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Choosing a thermostat that best fits your home

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Home thermostat buying guide

The focus for this article is to provide a general overview of the varying types of thermostats that control the heating and cooling components of a home, the sum functions they may control, and to the best of our abilities we’ll keep an updated list of thermostat manufacturers so you can choose the most suitable thermostat.

The choices can be overwhelming, I know, and like all technology, something better seems to come along very soon, while other models become discontinued. But, at the core of all thermostats is the the the most basic function, controlling heating and cooling, and once you decide the best way to do that for your property and lifestyle, you now have a baseline on where to start looking at your list of thermostat options.

Line Voltage vs Low Voltage Thermostats

Most thermostats will be associated with controlling a forced air system consisting of a furnace and air conditioner, but you may be looking for a thermostat to control a heated floor, baseboard system, boiler system, heat pump, etc. and you need to make sure you choose a compatible thermostat.

  • Line Voltage Thermostat – A line voltage thermostat means the device accepts the full 120 – 240V from the electrical panel, much like a typical wall switch. These types of thermostats are commonly associated with baseboard heaters or electric wall heaters, e.g. Emerson line voltage thermostats.
  • Low Voltage Thermostat – A low voltage thermostat will be the most common type of thermostat controlling a heating and cooling system. These thermostats are low voltage because the line voltage of 120 – 240 VAC is reduced to a typical 24 VAC with a step-down transformer located inside the heating and cooling components.

How to tell the difference between line voltage and low voltage thermostats? The wires for a line voltage thermostat will be in the 12-14 gauge range, just like in-wall switches and outlets, while low voltage thermostats will have smaller 18-22 gauge wires, just like doorbell wiring. If there is a manufacturers product label present, the voltage specs may be listed as well.

Note: Consult the manufacturer if you have any questions or doubts about a specific thermostats compatibility, and if all the features you want to use can be used with your heating and cooling system.

Non-Programmable Mechanical Thermostats

Honeywell Round CT87 thermostat

The Honeywell “Round” CT87, shown, still remains very similar to the original Honeywell T-86, and a classic example of thermostat simplicity.

However, the “iconic round” design by Henry Dreyfuss, for Honeywell, was created to replace an even more traditional design, the rectangular, or now, square thermostat design with a set point slider. E.g. Honeywell CT5X, CT3X, or the Econostat.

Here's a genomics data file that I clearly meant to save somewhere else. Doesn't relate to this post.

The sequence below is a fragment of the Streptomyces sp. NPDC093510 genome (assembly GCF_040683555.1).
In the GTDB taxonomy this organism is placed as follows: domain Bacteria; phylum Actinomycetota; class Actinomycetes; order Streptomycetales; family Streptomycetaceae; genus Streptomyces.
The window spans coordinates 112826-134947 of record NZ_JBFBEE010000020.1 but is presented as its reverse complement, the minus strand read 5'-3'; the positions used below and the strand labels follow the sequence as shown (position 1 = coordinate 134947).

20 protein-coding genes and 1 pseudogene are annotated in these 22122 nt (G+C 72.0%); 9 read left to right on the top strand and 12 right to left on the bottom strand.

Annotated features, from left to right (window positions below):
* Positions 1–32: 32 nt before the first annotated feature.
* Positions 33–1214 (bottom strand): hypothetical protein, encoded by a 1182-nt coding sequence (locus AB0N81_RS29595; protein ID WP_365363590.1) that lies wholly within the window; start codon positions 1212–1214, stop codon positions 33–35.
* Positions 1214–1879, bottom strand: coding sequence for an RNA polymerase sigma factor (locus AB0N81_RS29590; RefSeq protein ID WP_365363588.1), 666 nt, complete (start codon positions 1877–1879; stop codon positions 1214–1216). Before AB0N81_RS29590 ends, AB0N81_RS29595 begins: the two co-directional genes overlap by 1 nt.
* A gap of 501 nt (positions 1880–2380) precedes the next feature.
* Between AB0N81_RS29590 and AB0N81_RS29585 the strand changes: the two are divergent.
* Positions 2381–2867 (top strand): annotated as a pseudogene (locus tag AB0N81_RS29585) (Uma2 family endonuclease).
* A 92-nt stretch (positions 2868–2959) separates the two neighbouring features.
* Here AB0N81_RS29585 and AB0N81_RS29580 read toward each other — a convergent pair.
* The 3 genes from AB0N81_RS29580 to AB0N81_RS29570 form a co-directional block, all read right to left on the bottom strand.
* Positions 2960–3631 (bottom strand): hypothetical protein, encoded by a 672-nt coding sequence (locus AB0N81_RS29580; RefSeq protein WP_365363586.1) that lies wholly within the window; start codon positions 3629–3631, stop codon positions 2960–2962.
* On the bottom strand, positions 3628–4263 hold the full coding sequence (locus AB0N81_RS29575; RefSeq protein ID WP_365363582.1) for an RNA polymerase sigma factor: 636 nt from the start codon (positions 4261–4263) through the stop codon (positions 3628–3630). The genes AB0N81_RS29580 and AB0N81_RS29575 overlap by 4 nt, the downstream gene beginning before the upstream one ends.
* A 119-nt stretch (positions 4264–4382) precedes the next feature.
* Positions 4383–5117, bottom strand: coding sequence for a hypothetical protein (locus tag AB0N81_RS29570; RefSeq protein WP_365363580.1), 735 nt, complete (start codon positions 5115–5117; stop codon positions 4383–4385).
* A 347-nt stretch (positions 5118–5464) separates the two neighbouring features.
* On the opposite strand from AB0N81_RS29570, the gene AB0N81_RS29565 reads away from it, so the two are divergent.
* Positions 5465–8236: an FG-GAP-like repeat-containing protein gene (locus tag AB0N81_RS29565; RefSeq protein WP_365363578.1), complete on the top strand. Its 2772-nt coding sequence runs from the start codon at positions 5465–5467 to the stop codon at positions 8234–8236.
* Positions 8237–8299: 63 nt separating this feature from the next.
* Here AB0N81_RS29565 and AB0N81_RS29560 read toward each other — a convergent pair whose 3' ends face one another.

These basic thermostats can control heating only, or cooling only, with just 2 wire installation in some instances, making them a simple and uncomplicated solution for the most basic of needs.

Pros

  • Simple installation
  • Quick and easy to operate
  • Cost effective
Cons

  • Non-programmable
  • Zero features to maximize energy efficiency

Non-Programmable Electronic Thermostats

Robertshaw RS300N non-programmable digital thermostat

A non-programmable electronic thermostat retains many of the simple aspects of a non-programmable mechanical thermostat, while adding digital controls and display, which allows more information to be shown, along with a few more features.

Instead of a dial or slider, pushbuttons control increasing and decreasing temperature setpoints, fan operation, and heat/cool mode.

With the ability to adjust temperature in 1 degree increments, you’ll get better temperature control compared to mechanical thermostats. This is very important when wanting to maximize energy efficiency.

The Robertshaw RS300 Series (shown) isn’t fully programmable, but does allow separate day and night setpoints.

Pros

  • Digital display
  • Backlit display for night viewing
  • Large numbers – varies per model
  • Clock – varies per model
  • Room temperature displayed – varies per model
Cons

  • Non-programmable

Programmable Thermostats

Section Update In Progress!

  • Wi-Fi capable
  • Individual Day Programming
  • Vacation mode
  • Security / Password
  • Energy¬†calculator
  • Touchscreen
  • Humidifier control
  • Zoned heating and cooling
  • Equipment Status
  • Air filter notification
  • Humidifier pad notification

Thermostat Manufacturers

The amount of manufacturers providing a basic mechanical thermostat is very minimal, but when wanting the latest in wifi, touchscreen, energy monitoring and whatever other tech that can be added; there is a slew of artistic and featured packed thermostat offerings.

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